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Tough New Diesel Rule Announced in Houston
Release Date: 03/14/2008
Contact Information: Dave Bary or Tressa Tillman at 214-665-2200 or firstname.lastname@example.org
(Dallas, Texas - March 14, 2008) Today the Port of Houston is the site of a national announcement of new tough emissions standards for locomotive and marine diesel engines. Environmental Protection Agency Administrator Stephen L. Johnson signed the Locomotive and Marine Diesel Engines Rule that will slash diesel emissions helping Americans to breathe cleaner air.
Attending the signing ceremony were EPA Regional Administrator Richard E. Greene, Port of Houston Authority Planning and Environment Director Charlie Jenkins, Association of American Railroads President Ed Hamberger, and Goeff Conrad, representing the Engine Manufacturers Association.
“This is another step in the continuing process to bring cleaner air to Texas and the Nation,” said EPA Regional Administrator Richard E. Greene. “Each step brings new achievements and cleaner technologies to improve the health of our residents and our quality of life.”
EPA’s Clean Diesel Locomotive and Marine program will work in collaboration with its partners to cut emissions from all types of diesel locomotives, including line-haul, switch, and passenger rail, as well as from a wide range of marine sources, including ferries, tugboats and all types of marine auxiliary engines.
As a result of the rule, the Houston-Galveston area is expected to see reductions of nitrogen oxide emissions in the Houston metropolitan area of more than 15,000 tons in 2020 and 32,000 in 2030. In 2020 the final rule will annually reduce particulate matter emissions in the Houston metro area by 560 tons and by 2030 these reductions will double to about 1,200 tons per year.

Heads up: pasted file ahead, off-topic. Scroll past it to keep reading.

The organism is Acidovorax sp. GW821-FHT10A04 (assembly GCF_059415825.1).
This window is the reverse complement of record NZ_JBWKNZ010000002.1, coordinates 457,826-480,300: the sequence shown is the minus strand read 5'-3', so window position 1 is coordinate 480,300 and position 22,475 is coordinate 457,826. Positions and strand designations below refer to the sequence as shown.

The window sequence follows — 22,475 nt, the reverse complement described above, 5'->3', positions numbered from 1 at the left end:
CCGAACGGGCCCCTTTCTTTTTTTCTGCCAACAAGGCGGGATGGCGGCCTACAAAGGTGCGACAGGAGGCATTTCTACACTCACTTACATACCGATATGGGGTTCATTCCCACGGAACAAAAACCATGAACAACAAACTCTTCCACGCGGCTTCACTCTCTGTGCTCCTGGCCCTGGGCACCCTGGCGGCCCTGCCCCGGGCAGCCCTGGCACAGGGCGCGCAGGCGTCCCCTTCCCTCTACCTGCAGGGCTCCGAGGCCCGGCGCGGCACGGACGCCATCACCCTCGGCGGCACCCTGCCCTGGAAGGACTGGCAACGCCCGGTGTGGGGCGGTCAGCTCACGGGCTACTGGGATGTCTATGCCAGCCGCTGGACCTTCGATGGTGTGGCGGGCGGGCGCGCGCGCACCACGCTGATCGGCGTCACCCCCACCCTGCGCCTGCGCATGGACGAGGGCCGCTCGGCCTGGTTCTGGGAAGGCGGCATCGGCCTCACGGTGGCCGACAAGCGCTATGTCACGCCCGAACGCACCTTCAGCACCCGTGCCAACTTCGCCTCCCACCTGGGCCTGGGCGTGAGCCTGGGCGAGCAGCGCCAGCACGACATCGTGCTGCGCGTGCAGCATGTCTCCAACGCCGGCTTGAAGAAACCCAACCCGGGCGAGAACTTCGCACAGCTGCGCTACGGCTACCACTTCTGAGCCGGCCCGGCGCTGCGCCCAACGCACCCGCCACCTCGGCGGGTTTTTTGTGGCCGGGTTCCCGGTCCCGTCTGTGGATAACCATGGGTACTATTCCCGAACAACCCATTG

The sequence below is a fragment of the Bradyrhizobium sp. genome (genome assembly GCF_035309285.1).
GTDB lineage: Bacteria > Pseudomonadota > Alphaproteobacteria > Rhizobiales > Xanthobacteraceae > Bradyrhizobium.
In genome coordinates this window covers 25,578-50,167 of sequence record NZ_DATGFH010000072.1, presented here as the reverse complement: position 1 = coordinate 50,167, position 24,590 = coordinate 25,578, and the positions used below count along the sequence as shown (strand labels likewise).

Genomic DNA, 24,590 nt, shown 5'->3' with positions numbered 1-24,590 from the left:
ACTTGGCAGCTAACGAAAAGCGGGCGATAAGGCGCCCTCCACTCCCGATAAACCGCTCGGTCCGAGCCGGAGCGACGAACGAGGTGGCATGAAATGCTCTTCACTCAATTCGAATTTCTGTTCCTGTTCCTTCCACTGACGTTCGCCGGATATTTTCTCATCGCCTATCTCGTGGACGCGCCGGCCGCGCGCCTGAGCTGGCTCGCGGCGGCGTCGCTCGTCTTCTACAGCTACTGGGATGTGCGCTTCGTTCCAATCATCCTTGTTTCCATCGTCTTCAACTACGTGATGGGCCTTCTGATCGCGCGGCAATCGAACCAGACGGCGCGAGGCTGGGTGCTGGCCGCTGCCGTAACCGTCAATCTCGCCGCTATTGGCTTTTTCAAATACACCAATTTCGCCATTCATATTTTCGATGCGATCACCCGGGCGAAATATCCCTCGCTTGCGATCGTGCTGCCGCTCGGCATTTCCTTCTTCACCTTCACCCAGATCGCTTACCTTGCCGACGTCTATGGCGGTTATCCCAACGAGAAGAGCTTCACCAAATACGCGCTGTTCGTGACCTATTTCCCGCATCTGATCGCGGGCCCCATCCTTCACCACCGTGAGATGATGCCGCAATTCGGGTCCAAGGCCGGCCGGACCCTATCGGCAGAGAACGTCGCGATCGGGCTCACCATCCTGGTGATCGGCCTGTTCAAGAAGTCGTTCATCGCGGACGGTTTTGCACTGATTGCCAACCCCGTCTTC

In addition to the benefits from the locomotive and marine standards, EPA has issued a number of rules that will help Houston reduce its ozone levels. These include: the toughest ozone eight-hour standard that EPA has ever set, the Clean Air Interstate Rule to reduce ozone forming emissions from power plants, and the Clean Air Diesel Rule Program to reduce emissions from highway, non-road and stationary diesel engines.
The Port of Houston is a 25-mile-long complex of diversified public and private facilities located just a few hours’ sailing time fro The Port of Houston is a 25-mile-long complex of diversified public and private facilities located just a few hours’ sailing time from the Gulf of Mexico. The port is ranked first in the U.S. in foreign waterborne tonnage, second in the U.S. in total tonnage, and tenth in the world in total tonnage. The Port of Houston is made up of the Port of Houston Authority and 150-plus private industrial companies along the Houston Ship Channel.
More about activities in EPA Region 6: https://www.epa.gov/region6
EPA Region 6 audio file is available at https://www.epa.gov/region6/6xa/audio.htm#audio031408_houston_diesel
Read the national press release at: https://yosemite.epa.gov/opa/admpress.nsf/7ebdf4d0b217978b852573590040443a/2f8d4b77c0bbad3f8525740c0057376e!OpenDocument